Savenia Labs Launches World’s First Single Serve Coffeemaker Energy Ratings

We are delighted to announce today that Savenia Labs has launched the world’s first ever independent lab tested energy rating labels for single serve coffeemakers.  See full release here.  These labels are in participating retail stores now, in time for holiday shoppers to make more energy efficient, cost saving and environmentally friendly purchases.  All the while buying better gifts this holiday season.

Single Serve coffeemakers are among the most popular holiday season gifts this year.  Taking the United States by storm, these pod-based brewers and supplies are the fastest growing segment of the coffeemaker market, accounting for billions in sales.

Until now, it was not possible to see how much it costs in energy to run these machines just by looking at the boxes on the shelf or online.  With Savenia Labs Energy Ratings, that’s all changing.  Now shoppers can know which coffeemaker costs $200 to run and which costs just $20…BEFORE they buy.

The waste created from used pods also drives the environmental footprint of these machines.  Many models include reusable pods, while few have recyclable pods.  We are training store staff and making practical advice available to shoppers on how to minimize this waste.

If you’re planning on giving (or receiving) a single serve machine this year, make sure to check out Savenia’s brand new ratings at participating retail stores.  Give the gift someone will want to keep using every day with confidence!

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What’s Inside a Single Serve Coffeemaker Pod?

Single Serve coffeemakers are among the hottest holiday items this year, and chances are you’ll buy one, get one as a gift or get served a cup from one in the next month.

Savenia Labs is set to release the world’s first independent lab tested energy ratings on this popular category soon.  While energy usage drives much of their environmental footprint, the waste created from used pods also has a big impact.

Lots of single serve coffeemakers have entered the market with many different types of coffee pods.  As each works a little differently, we’ve assembled a guide on the five most popular types to help you with your holiday shopping.

To set the stage – the average person will spend over $3,000 on coffee pods and supplies over the 5 year lifetime of the unit.  Lined up side by side, the used pods alone would stretch across 3 football fields.  So which pod system you buy is pretty important.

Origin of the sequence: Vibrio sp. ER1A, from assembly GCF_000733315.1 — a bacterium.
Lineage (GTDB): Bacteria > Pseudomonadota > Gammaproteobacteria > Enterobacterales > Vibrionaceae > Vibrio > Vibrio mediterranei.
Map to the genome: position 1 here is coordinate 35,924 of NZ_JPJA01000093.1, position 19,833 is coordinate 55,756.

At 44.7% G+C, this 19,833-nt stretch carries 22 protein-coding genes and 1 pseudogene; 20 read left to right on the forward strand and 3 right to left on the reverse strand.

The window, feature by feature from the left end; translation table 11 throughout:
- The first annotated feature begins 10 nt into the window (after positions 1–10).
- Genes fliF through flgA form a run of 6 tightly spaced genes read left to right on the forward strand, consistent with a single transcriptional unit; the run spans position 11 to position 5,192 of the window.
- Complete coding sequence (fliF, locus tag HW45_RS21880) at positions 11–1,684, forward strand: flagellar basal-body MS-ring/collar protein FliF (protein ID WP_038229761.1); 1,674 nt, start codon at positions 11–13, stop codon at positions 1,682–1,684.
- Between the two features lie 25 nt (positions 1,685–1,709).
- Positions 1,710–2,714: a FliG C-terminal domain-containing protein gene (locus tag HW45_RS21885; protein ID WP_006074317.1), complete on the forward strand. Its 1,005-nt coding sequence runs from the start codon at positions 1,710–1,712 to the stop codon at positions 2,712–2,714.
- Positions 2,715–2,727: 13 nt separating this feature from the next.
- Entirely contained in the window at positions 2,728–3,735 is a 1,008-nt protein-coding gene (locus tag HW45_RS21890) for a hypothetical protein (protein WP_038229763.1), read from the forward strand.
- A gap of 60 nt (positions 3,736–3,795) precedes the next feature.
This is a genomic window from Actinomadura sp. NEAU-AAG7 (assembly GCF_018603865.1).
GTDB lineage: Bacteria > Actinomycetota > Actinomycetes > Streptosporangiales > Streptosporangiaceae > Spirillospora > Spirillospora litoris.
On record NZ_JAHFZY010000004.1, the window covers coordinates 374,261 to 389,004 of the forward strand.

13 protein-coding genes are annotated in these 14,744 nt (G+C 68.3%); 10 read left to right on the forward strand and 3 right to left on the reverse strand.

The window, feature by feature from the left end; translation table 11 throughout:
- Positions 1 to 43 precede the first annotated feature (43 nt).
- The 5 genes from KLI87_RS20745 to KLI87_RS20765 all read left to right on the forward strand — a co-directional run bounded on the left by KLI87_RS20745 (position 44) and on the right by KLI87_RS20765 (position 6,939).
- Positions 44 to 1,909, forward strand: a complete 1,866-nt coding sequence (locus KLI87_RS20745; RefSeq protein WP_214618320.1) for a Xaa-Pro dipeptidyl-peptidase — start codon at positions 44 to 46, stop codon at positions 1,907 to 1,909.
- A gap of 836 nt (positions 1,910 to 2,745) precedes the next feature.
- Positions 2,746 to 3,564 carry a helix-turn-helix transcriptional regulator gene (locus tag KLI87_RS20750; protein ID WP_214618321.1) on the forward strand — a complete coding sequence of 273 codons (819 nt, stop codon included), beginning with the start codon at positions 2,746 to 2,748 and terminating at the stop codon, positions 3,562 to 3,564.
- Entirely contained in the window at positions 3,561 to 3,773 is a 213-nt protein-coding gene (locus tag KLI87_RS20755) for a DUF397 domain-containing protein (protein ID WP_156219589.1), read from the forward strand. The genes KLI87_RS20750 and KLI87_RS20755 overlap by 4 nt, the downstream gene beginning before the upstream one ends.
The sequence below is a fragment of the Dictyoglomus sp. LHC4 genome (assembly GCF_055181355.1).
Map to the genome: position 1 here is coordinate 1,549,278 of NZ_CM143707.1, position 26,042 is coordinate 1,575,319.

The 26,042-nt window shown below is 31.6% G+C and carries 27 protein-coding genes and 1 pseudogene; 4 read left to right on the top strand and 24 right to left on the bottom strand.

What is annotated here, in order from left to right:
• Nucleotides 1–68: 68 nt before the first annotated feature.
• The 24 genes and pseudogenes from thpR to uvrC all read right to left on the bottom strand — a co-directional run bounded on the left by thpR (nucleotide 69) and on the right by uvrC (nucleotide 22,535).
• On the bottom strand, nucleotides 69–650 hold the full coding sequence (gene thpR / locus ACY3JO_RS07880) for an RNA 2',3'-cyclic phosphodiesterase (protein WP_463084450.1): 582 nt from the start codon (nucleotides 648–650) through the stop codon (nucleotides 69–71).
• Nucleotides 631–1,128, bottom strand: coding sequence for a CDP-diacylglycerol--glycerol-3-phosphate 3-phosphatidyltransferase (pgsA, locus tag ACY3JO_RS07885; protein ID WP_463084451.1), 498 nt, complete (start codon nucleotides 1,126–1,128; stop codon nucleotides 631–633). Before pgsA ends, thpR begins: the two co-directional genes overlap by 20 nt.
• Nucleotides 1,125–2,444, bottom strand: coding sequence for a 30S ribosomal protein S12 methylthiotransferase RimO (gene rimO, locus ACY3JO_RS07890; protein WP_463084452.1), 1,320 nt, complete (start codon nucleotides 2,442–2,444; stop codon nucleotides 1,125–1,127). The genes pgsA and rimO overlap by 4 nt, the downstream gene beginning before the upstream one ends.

K Cups

By far the most popular pod-based coffeemakers out there use the Keurig K Cups.  There are 268 varieties of K Cups available on Keurig’s website.  The pods are not recyclable, but Keurig provides a reusable cup that can be used to save money and waste.  The K Cups are tall, rounded plastic cups with a small paper filter at the bottom.  Your favorite coffee fills the rest of the cup above the filters.  Hot water is fed through a hole pierced in the top of each cup, through the filter, and through another hole pierced in the bottom right into your mug.  Keurig models and partner models based on Keurig K Cup technology like Cuisinart and Mr. Coffee all use K Cups.

CBTL Capsules

Coffee Bean & Tea Leaf has a slightly different design from the ubiquitous K Cup.  We found 25 varieties on The Coffee Bean’s website.  The cups are not recyclable, and we couldn’t find refillable cups for sale.  But the CBTL model we tested used much higher water pressure to handle espresso, and the small plastic capsules contain a plastic sieve to evenly distribute this higher pressure water before it gets to your mug.  The coffee is packed below that sieve and above another filter at the bottom of the packet.

T Discs

Tassimo single serve coffeemakers use T Discs.  There are 62 varieties available directly from Tassimo.  These are not widely recyclable and we couldn’t find refillable discs available.  T Discs appear to be much more intensively designed with thicker, stronger plastic channeling water through tunnels of coffee before filtering into your mug.  These use low pressure to brew a variety of coffees and beverages.  Uniquely, each T Disc includes a barcode at the top that triggers automatic brew settings to customize the brewing process.

Nescafe Dolce Gusto

DeLonghi’s Dolce Gusto coffeemakers use Nescafe Dolce Gusto Capsules.  There are 22 capsule varieties available from Nescafe.  These are not widely recyclable and there are no refillable capsules available.  From the outside, these look quite similar to K Cups but each has a permeable membrane in the middle of the capsule to enable high water pressure brew of every cup.  According to Delonghi, the machine pushes water at a pressure of 15 bars through the membrane.  They claim this approximates the pressure found in coffee house machines.

Bunn/Senseo Coffee Pads

Bunn’s MC My Café and Senseo’s Single Serve Coffeemakers use coffee pads that are quite a bit different than any other on the market.  Instead of a plastic cup as in most other systems, they use coffee filter-like paper pads that enclose the coffee.  These pads are compostable, and you can also buy refillable versions to fill with your own coffee at home without the waste (and cost). Neither the Bunn nor the Senseo push high water pressure through these pads.  Newer Bunn models also use K Cups.

Which system you buy depends on what’s important to you.  If you’re an espresso drinker, you want a high water pressure system and the options for refillable / recyclable pods are limited.  For regular coffee and other ‘non-pressure’ drinks, there are several options for you to buy, recycle or re-fill depending on your needs.

Be sure to check out our other blogs on single serve coffeemakers, including The Competition, The Consumer, The Costs and The Environment.  And look out for the release of Savenia Labs Energy Rating Labels on popular single serve coffeemakers…in stores soon!

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Single Serve Coffeemaker Confidential Part IV – The Environment

The Environment